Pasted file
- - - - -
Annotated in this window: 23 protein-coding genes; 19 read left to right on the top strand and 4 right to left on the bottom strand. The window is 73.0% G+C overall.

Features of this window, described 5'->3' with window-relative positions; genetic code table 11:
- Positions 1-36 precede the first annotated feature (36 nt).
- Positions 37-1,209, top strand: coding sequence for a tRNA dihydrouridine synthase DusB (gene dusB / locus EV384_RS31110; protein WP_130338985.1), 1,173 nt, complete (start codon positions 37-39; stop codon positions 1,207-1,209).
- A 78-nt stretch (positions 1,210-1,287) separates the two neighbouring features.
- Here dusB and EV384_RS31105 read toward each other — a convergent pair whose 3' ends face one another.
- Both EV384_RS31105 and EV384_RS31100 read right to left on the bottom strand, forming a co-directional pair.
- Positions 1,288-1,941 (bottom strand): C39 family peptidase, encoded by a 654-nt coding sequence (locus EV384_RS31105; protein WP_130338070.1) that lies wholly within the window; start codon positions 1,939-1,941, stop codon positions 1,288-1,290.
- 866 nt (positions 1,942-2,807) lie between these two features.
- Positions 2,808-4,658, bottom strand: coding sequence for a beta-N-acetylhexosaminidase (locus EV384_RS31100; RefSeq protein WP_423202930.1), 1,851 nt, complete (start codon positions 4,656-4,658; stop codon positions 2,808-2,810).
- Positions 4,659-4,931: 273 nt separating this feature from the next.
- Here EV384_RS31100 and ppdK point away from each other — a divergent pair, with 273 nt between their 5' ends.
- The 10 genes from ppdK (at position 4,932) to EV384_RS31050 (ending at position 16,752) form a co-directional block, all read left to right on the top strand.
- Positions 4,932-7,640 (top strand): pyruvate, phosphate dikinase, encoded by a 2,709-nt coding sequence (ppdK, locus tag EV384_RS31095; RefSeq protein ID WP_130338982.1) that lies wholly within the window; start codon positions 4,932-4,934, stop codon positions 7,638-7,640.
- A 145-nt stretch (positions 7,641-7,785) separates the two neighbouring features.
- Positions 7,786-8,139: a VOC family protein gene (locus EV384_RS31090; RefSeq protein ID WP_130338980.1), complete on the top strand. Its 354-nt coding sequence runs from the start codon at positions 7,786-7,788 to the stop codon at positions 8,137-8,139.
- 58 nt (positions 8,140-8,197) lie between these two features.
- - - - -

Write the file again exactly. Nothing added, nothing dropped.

Annotated in this window: 23 protein-coding genes; 19 read left to right on the top strand and 4 right to left on the bottom strand. The window is 73.0% G+C overall.

Features of this window, described 5'->3' with window-relative positions; genetic code table 11:
- Positions 1-36 precede the first annotated feature (36 nt).
- Positions 37-1,209, top strand: coding sequence for a tRNA dihydrouridine synthase DusB (gene dusB / locus EV384_RS31110; protein WP_130338985.1), 1,173 nt, complete (start codon positions 37-39; stop codon positions 1,207-1,209).
- A 78-nt stretch (positions 1,210-1,287) separates the two neighbouring features.
- Here dusB and EV384_RS31105 read toward each other — a convergent pair whose 3' ends face one another.
- Both EV384_RS31105 and EV384_RS31100 read right to left on the bottom strand, forming a co-directional pair.
- Positions 1,288-1,941 (bottom strand): C39 family peptidase, encoded by a 654-nt coding sequence (locus EV384_RS31105; protein WP_130338070.1) that lies wholly within the window; start codon positions 1,939-1,941, stop codon positions 1,288-1,290.
- 866 nt (positions 1,942-2,807) lie between these two features.
- Positions 2,808-4,658, bottom strand: coding sequence for a beta-N-acetylhexosaminidase (locus EV384_RS31100; RefSeq protein WP_423202930.1), 1,851 nt, complete (start codon positions 4,656-4,658; stop codon positions 2,808-2,810).
- Positions 4,659-4,931: 273 nt separating this feature from the next.
- Here EV384_RS31100 and ppdK point away from each other — a divergent pair, with 273 nt between their 5' ends.
- The 10 genes from ppdK (at position 4,932) to EV384_RS31050 (ending at position 16,752) form a co-directional block, all read left to right on the top strand.
- Positions 4,932-7,640 (top strand): pyruvate, phosphate dikinase, encoded by a 2,709-nt coding sequence (ppdK, locus tag EV384_RS31095; RefSeq protein ID WP_130338982.1) that lies wholly within the window; start codon positions 4,932-4,934, stop codon positions 7,638-7,640.
- A 145-nt stretch (positions 7,641-7,785) separates the two neighbouring features.
- Positions 7,786-8,139: a VOC family protein gene (locus EV384_RS31090; RefSeq protein ID WP_130338980.1), complete on the top strand. Its 354-nt coding sequence runs from the start codon at positions 7,786-7,788 to the stop codon at positions 8,137-8,139.
- 58 nt (positions 8,140-8,197) lie between these two features.